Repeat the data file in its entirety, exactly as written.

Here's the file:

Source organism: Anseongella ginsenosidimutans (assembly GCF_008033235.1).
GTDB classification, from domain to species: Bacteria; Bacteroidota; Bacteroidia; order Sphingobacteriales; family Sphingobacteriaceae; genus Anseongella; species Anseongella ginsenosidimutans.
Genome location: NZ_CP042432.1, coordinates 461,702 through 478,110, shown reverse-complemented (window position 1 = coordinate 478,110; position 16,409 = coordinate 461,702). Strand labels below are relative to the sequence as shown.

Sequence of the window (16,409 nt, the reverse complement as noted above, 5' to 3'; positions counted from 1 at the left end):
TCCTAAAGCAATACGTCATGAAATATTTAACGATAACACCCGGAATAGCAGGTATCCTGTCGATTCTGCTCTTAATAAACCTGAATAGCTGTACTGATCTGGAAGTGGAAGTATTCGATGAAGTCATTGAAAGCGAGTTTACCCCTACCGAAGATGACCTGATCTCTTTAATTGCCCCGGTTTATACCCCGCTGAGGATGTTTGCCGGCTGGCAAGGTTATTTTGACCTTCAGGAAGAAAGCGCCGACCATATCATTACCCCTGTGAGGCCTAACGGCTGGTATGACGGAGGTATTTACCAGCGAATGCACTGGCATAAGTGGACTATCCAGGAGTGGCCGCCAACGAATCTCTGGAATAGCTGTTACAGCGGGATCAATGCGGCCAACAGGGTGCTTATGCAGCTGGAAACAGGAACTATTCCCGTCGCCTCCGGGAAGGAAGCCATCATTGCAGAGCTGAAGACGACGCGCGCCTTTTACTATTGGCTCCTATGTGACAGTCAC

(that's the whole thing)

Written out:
Source organism: Anseongella ginsenosidimutans (assembly GCF_008033235.1).
GTDB classification, from domain to species: Bacteria; Bacteroidota; Bacteroidia; order Sphingobacteriales; family Sphingobacteriaceae; genus Anseongella; species Anseongella ginsenosidimutans.
Genome location: NZ_CP042432.1, coordinates 461,702 through 478,110, shown reverse-complemented (window position 1 = coordinate 478,110; position 16,409 = coordinate 461,702). Strand labels below are relative to the sequence as shown.

Sequence of the window (16,409 nt, the reverse complement as noted above, 5' to 3'; positions counted from 1 at the left end):
TCCTAAAGCAATACGTCATGAAATATTTAACGATAACACCCGGAATAGCAGGTATCCTGTCGATTCTGCTCTTAATAAACCTGAATAGCTGTACTGATCTGGAAGTGGAAGTATTCGATGAAGTCATTGAAAGCGAGTTTACCCCTACCGAAGATGACCTGATCTCTTTAATTGCCCCGGTTTATACCCCGCTGAGGATGTTTGCCGGCTGGCAAGGTTATTTTGACCTTCAGGAAGAAAGCGCCGACCATATCATTACCCCTGTGAGGCCTAACGGCTGGTATGACGGAGGTATTTACCAGCGAATGCACTGGCATAAGTGGACTATCCAGGAGTGGCCGCCAACGAATCTCTGGAATAGCTGTTACAGCGGGATCAATGCGGCCAACAGGGTGCTTATGCAGCTGGAAACAGGAACTATTCCCGTCGCCTCCGGGAAGGAAGCCATCATTGCAGAGCTGAAGACGACGCGCGCCTTTTACTATTGGCTCCTATGTGACAGTCAC